4 ways to fix the debt limit – forever

How to end the hostage-taking on the federal budget.


In an all-too-familiar saga, the White House and the GOP reached an eleventh-hour deal this week to raise the debt ceiling – again. The agreement came just days before a threatened default on November 3 and, if passed, would set the federal budget through spring of 2017.

Hardline conservatives have justified these repeated bouts of brinksmanship under the guise of “fiscal responsibility.” As House Freedom Caucus co-founder Rep. Mick Mulvaney (R-S.C.) told The Hill, “The whole purpose to have a debt ceiling is to sit back and use it as an opportunity to figure out why you’re borrowing so much money.”

So it’s notable that among true budget hawks – fiscal policy experts who’ve championed reform for decades – this repeated hostage-taking on the debt limit is dismaying. In fact, many of the nation’s most respected budget and fiscal policy experts now want dramatic reforms to the debt limit – or to abolish it altogether.

“It’s a dangerous and hypocritical move to play games with the nation’s creditworthiness in the name of ‘fiscal responsibility,’” said Phil LaRue of the Concord Coalition, which has called for budget reform since the early 1990s.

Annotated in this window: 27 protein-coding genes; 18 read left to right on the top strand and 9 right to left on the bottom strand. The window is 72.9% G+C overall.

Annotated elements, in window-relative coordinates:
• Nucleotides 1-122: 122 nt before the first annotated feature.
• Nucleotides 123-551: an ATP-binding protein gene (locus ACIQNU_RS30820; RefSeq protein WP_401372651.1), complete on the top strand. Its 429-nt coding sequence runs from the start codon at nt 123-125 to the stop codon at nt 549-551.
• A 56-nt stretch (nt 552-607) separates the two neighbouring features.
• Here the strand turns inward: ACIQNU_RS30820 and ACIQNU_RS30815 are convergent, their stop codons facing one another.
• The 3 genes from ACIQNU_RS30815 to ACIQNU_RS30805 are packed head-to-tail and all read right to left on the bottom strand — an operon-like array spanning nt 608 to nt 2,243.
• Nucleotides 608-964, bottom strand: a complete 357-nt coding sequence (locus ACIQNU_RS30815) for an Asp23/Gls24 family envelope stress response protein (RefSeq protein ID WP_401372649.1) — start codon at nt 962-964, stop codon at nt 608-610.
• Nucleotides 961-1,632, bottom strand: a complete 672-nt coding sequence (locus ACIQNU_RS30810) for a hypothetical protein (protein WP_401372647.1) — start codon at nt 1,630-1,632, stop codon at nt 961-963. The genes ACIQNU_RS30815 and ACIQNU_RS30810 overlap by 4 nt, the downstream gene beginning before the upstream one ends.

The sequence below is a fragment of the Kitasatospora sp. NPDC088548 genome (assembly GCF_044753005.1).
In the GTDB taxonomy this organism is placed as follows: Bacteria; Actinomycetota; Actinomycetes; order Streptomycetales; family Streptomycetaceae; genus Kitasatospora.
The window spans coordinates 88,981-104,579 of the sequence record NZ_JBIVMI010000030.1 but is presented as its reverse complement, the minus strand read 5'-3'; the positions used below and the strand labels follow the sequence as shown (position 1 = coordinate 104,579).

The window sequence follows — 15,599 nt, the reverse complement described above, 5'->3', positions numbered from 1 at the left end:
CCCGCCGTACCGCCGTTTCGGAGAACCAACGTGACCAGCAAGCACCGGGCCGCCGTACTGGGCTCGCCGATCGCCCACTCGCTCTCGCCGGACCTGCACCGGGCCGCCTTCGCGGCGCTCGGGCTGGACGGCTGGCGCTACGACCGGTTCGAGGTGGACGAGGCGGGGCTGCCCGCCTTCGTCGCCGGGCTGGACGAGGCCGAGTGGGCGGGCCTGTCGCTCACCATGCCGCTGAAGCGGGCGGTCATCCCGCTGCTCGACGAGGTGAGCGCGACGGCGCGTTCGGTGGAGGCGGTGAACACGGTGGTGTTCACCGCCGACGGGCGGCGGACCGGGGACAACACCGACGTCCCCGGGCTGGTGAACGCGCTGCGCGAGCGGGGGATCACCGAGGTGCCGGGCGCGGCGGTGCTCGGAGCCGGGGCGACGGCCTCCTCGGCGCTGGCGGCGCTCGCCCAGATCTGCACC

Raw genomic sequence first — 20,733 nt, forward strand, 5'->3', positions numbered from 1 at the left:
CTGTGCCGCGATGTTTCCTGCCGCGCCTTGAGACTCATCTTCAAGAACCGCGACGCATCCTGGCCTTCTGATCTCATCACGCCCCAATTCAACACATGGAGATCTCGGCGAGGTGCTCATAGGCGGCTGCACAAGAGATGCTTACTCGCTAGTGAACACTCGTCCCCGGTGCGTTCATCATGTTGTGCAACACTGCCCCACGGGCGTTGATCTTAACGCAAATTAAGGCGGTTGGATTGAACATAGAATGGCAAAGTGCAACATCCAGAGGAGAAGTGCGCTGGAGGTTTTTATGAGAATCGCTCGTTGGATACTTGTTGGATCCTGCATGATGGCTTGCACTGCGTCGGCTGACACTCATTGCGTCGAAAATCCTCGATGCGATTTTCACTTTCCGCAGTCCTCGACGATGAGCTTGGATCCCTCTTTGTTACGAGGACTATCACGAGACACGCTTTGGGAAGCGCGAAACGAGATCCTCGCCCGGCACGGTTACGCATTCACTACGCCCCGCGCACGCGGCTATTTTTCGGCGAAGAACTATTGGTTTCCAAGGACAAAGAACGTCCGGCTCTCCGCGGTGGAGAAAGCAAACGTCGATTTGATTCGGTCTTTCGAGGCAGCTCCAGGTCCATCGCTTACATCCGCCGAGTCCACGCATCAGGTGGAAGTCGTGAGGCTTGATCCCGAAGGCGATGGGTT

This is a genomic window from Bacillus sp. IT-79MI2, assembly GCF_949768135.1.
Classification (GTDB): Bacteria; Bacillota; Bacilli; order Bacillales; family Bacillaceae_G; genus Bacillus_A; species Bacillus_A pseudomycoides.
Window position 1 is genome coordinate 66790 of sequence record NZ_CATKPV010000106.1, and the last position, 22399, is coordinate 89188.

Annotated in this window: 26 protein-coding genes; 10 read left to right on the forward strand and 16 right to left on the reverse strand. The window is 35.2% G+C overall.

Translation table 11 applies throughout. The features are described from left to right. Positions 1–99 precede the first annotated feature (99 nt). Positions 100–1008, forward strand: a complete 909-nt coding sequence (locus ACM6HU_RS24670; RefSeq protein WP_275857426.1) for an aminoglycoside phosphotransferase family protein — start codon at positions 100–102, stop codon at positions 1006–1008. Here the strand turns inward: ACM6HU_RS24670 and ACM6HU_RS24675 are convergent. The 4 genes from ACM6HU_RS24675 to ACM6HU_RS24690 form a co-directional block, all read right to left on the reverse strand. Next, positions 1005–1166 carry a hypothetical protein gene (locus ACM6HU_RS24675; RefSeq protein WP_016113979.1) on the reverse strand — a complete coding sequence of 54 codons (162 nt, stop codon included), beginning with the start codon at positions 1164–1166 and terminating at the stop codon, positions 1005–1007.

Even the ultra-hawkish Committee for a Responsible Federal Budget (CRFB) has had enough. In a March 2015 report calling for debt limit reform, the group pronounced that “the current debt limit is perhaps too blunt and too dangerous a tool.”

The implications of this consensus are clear: Far from fiscally responsible, the Freedom Caucus’ tactics around the debt limit are in fact the height of fiscal recklessness.

While Congress has so far managed to avoid the catastrophe of a true default, every near-default has roiled the financial markets and jeopardized the nation’s economic stability – while at the same time failing to bring the nation any closer to long-term budgetary and fiscal reform.

Continued at the Washington Monthly…